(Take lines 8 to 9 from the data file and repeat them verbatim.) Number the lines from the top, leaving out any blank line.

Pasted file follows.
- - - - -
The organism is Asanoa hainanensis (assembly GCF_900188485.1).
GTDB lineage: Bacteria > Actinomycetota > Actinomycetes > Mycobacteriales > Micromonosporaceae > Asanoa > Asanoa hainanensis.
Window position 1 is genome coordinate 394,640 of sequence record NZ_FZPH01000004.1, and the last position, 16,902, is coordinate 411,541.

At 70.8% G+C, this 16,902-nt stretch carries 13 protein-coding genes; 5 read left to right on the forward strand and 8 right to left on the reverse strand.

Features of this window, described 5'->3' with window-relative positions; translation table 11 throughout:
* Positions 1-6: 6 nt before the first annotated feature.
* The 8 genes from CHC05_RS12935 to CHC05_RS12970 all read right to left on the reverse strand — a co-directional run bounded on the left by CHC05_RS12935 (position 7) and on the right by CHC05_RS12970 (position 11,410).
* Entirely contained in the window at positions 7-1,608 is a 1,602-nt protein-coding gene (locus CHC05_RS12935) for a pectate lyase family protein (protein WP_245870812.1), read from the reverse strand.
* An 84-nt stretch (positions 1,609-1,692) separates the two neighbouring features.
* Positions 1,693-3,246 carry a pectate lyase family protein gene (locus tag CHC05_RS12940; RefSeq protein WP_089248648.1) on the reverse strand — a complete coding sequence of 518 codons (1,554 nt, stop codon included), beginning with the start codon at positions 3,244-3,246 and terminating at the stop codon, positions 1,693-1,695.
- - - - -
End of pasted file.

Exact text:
* Entirely contained in the window at positions 7-1,608 is a 1,602-nt protein-coding gene (locus CHC05_RS12935) for a pectate lyase family protein (protein WP_245870812.1), read from the reverse strand.
* An 84-nt stretch (positions 1,609-1,692) separates the two neighbouring features.